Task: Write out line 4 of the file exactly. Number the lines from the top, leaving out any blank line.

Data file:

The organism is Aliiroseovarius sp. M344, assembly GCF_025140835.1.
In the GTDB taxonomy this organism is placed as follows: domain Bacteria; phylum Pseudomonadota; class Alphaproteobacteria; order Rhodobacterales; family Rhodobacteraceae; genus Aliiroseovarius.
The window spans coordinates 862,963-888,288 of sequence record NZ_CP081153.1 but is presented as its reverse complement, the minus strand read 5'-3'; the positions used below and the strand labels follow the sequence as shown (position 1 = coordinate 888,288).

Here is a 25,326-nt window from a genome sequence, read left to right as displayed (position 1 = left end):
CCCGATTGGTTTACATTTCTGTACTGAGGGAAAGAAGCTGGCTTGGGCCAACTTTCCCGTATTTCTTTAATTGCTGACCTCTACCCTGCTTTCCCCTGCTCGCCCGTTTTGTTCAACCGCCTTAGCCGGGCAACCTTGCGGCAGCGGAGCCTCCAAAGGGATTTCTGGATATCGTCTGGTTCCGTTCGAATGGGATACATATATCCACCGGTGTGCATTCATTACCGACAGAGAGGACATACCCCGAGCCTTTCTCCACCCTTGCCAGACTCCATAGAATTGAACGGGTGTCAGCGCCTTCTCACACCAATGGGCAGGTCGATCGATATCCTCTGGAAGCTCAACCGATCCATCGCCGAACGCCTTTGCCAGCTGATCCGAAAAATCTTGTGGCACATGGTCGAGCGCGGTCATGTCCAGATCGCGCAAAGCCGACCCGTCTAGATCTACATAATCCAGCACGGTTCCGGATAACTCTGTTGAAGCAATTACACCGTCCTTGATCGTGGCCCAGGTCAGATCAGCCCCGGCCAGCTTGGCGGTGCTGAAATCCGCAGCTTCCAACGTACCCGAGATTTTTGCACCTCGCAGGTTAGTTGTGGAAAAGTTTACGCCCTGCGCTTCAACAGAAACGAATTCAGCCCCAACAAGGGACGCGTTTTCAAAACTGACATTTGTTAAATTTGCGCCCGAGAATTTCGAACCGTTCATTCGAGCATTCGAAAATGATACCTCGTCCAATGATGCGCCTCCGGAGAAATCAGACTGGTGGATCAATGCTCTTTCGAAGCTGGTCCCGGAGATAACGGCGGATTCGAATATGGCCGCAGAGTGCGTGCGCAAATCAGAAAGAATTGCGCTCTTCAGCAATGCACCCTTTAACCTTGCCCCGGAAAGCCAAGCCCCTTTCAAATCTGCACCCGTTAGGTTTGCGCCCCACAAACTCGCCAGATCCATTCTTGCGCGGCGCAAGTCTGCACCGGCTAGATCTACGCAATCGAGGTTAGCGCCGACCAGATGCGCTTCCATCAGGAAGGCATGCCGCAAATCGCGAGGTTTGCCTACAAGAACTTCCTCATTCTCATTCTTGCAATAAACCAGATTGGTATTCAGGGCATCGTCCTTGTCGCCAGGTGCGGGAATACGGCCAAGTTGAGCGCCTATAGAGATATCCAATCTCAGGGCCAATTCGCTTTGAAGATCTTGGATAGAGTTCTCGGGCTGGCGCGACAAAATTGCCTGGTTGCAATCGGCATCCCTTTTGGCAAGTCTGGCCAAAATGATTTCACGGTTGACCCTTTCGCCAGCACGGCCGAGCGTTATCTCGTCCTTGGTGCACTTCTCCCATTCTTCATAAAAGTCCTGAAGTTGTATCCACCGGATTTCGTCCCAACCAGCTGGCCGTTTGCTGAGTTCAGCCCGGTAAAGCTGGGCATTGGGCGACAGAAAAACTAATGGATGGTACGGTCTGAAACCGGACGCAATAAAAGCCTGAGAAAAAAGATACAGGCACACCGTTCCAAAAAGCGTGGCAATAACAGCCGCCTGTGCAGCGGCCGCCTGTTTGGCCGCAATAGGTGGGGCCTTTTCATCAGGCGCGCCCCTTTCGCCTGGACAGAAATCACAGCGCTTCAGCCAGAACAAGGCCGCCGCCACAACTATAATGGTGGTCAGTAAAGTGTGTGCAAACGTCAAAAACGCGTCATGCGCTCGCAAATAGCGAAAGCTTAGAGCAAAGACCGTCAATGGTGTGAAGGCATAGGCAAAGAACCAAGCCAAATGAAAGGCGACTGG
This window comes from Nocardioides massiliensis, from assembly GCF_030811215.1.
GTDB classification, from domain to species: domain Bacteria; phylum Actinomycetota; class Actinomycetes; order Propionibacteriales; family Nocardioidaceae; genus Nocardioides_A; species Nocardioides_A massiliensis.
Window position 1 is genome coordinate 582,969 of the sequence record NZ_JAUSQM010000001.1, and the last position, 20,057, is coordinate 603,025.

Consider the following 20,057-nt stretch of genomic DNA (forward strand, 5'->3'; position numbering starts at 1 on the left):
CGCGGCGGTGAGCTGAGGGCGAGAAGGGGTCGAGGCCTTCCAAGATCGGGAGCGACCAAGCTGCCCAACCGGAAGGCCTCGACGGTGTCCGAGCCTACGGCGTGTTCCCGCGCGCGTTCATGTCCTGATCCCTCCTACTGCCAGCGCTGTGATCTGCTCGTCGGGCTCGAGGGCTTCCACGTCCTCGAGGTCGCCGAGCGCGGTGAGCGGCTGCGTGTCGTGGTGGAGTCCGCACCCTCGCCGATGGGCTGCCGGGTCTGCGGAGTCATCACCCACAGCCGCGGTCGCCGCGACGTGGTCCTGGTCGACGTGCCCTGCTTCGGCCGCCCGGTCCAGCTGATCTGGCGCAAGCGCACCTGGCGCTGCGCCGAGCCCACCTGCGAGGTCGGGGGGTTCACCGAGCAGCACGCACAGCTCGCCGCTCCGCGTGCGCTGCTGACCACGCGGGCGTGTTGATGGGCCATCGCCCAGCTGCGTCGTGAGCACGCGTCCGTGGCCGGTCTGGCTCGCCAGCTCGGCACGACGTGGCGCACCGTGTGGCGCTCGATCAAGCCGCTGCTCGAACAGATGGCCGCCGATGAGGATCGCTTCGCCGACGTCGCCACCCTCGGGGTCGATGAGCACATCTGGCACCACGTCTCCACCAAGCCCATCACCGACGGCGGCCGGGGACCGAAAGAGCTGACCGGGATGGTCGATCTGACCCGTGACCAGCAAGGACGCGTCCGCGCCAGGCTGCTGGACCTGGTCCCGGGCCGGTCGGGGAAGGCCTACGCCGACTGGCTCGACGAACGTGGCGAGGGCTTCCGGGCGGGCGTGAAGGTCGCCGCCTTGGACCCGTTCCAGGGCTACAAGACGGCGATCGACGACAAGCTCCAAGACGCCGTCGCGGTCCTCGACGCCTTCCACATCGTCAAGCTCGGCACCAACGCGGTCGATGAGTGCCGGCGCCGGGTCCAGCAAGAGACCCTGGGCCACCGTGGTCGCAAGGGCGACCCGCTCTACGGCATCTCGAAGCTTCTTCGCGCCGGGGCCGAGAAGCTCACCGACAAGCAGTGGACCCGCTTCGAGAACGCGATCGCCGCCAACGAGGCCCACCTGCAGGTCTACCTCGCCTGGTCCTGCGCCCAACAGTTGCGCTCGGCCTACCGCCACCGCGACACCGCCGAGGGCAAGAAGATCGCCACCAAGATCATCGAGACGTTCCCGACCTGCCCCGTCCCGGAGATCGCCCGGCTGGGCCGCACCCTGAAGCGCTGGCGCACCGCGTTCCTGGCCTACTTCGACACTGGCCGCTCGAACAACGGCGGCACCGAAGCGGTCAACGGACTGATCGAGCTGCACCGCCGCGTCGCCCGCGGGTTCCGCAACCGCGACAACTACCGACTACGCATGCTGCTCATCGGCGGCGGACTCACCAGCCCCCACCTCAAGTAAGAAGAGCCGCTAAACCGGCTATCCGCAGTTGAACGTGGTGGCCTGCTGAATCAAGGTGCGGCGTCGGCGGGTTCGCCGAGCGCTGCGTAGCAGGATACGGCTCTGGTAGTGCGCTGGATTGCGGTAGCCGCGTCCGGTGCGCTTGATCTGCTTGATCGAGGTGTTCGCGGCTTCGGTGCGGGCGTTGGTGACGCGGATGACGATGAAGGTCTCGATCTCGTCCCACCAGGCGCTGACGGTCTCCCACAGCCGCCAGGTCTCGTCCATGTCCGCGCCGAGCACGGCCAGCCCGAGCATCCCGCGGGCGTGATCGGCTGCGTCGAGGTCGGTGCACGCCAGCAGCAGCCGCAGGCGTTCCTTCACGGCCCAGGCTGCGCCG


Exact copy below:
Here is a 25,326-nt window from a genome sequence, read left to right as displayed (position 1 = left end):